Higher Ed under Attack
Federal and state government trends threaten colleges' ability to best serve their students.
If you have been following recent news about the costs of a college education -- and I hope all ICQ readers pay attention to such news -- you may have heard about the Affordability in Higher Education Act of 2003.
Introduced into Congress by Rep. Howard P. McKeon (R-California), this bill was ostensibly intended to make a college education more accessible to students with limited resources. As originally proposed, it would require colleges that increased tuition faster than twice the consumer price index (CPI) to publish an explanation for doing so. Institutions that increased tuition two years in a row at that rate would face "sanctions," including the loss of eligibility for some federal student aid programs.
While it is imperative that students and parents have as much information as possible about college pricing and financial aid when making their higher education decisions, the notion of giving the ultimate control over the price of a college education to a government agency in Washington just doesn't make sense.
As I wrote in a letter to McKeon last November, "Far from making postsecondary education more accessible to students with limited resources, the bill would instead serve to further limit the ability of higher education institutions to serve those very students. I urge you to withdraw this bill and to enlist the support of your colleagues in developing a collaborative strategy toward addressing these important issues."
It appears the colleagues of McKeon -- who chairs the principal subcommittee on higher education in the House of Representatives -- may have heard those of us who took issue with McKeon's simplistic approach to the problem of high tuition costs. They did not support the legislation, and McKeon announced in early March that he was withdrawing his proposal.
Credit for helping derail the most punitive aspects of the plan should be given to Ithaca's representatives in the House and Senate, as well as to higher education advocacy organizations to which Ithaca College belongs, including the National Association of Independent Colleges and Universities and the American Council on Education. Our affiliation and involvement with such organizations help amplify our voice on a national level.
The news is not all good, however. While he has eliminated the provision for sanctions, McKeon still wants to censure colleges and universities that raise their tuition and other costs of attendance by more than twice the rate of inflation for three consecutive years. Such institutions would be required to explain to the government the reasons for the increase and to outline how they plan to slow down the rate hikes. Colleges and universities that fail to comply with that plan after two years would be placed on a government "watch list" and would have to provide the Department of Education with a detailed accounting of all of their costs and expenditures, which would be made public.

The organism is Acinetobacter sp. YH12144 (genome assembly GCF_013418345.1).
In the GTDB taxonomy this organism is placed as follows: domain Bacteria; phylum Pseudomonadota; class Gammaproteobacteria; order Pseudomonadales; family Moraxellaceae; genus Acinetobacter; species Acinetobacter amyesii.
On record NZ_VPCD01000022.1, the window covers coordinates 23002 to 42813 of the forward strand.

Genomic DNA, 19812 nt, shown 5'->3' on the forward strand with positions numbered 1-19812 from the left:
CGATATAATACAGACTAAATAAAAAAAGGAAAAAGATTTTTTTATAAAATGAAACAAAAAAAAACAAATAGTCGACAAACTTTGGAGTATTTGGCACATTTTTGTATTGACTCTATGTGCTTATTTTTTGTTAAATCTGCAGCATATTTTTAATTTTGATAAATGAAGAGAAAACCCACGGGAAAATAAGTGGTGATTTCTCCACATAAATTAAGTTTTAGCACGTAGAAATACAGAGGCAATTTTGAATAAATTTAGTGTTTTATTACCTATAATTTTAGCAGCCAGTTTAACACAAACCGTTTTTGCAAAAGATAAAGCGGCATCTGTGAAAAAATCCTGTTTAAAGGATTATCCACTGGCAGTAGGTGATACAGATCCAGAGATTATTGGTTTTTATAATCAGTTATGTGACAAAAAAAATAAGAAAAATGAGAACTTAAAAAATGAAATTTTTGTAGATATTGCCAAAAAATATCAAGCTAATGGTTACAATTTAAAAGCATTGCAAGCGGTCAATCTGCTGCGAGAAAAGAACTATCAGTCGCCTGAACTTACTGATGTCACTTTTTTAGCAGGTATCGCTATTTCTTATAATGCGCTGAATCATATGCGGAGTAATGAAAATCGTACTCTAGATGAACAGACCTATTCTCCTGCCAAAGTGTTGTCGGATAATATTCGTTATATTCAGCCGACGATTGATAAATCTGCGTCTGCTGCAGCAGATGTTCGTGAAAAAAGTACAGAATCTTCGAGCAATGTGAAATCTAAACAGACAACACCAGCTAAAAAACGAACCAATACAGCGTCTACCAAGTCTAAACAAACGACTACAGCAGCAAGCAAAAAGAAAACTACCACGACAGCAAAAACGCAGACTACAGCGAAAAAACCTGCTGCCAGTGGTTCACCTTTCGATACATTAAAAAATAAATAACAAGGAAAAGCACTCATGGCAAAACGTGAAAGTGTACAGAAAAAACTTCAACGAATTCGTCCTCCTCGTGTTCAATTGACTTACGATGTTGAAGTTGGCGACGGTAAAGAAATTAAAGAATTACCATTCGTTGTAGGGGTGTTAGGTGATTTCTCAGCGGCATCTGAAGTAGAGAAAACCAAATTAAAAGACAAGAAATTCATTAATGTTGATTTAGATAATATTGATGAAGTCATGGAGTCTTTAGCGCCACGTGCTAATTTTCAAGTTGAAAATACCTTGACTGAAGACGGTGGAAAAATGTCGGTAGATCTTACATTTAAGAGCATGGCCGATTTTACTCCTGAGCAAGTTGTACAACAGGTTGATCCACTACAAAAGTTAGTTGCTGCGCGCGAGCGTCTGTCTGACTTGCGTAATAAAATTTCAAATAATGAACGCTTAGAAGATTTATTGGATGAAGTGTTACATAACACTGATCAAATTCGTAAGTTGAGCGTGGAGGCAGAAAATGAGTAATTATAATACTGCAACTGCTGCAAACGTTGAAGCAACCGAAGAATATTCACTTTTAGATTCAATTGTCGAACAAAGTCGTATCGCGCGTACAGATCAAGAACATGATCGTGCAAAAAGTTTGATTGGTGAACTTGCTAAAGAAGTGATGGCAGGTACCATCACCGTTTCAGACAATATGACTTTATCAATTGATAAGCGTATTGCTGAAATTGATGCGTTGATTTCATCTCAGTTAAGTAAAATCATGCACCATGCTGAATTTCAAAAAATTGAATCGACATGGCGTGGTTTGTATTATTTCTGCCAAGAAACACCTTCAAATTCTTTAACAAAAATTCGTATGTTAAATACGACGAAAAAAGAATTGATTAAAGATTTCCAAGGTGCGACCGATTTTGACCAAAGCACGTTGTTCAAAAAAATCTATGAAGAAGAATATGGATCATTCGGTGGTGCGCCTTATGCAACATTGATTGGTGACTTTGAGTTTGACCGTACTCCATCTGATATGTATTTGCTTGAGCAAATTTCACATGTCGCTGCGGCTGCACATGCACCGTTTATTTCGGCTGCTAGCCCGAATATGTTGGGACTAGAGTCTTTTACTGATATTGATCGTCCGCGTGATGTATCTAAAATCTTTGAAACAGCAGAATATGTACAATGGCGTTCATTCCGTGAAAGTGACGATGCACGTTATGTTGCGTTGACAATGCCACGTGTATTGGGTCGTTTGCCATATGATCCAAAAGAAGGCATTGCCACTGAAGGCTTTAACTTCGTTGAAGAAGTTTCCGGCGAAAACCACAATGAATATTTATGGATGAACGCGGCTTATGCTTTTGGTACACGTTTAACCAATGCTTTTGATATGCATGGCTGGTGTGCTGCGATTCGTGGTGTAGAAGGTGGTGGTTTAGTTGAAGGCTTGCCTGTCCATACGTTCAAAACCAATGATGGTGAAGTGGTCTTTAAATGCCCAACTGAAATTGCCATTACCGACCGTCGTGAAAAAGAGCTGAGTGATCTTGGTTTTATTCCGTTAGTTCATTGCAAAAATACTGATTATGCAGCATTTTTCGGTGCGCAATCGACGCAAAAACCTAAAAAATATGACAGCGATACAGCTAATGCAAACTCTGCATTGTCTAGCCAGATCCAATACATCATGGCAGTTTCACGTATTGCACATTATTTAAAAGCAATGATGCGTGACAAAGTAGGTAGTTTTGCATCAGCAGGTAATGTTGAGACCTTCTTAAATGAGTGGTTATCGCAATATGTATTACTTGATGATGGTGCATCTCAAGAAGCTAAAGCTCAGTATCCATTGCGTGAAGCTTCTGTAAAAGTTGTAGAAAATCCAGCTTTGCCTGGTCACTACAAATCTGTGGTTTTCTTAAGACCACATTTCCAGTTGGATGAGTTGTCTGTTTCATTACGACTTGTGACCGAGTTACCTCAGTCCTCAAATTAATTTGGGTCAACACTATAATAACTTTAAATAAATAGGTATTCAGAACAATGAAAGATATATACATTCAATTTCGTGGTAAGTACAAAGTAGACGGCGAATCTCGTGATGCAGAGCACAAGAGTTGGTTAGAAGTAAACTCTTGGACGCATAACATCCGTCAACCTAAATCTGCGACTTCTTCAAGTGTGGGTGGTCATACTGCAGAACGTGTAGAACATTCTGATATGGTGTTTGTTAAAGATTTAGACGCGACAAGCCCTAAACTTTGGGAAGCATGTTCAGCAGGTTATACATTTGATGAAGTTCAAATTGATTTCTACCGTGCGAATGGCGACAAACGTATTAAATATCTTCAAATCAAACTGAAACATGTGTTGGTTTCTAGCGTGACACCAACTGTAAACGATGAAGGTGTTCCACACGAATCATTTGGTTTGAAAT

It is important to emphasize that nobody in higher education wants to raise tuition rates, ever. But it is equally important to note -- as we will continue to try to make clear to McKeon and his colleagues -- that the CPI is not a relevant benchmark for indexing the setting of tuition prices. The items -- primarily consumer goods and services -- that make up the CPI do not represent the items that drive the costs at a college or university. We are a labor-intensive and equipment-intensive organizational environment, not a retail store or occasional consumer service.
Such a "one size fits all" approach to the expense of higher education also ignores the investment required to assure access for qualified but needy students. Our own operating budget, funded for the most part by tuition dollars (and already squeezed by the precipitously rising costs of basic expenditures such as insurance and utilities), is a significant source of financial aid. So any attempt to limit the rate of tuition increases will squeeze the student aid dollars out of our budget.
It is especially disconcerting that this effort is coming at the same time that federal support for financial aid programs, such as Pell grants, is declining and that continuing state support is uncertain. New York's Tuition Assistance Program (TAP) has already failed to keep pace with rising costs over the years, breaching its implicit promise to help provide a more equal playing field for the economically disadvantaged. Governor Pataki's proposed state budget calls for cuts in the program that would mean a loss of more than $1.2 million in financial assistance for current Ithaca College students.
I urge all alumni, parents, students, and others interested in maintaining the affordability of a college education to be vigilant in monitoring the situation at the state and federal levels and to contact your elected representatives to make sure they are aware of your concerns.
Those who live in New York can find more information on how to advocate on behalf of TAP by visiting Commission on Independent Colleges and Universities.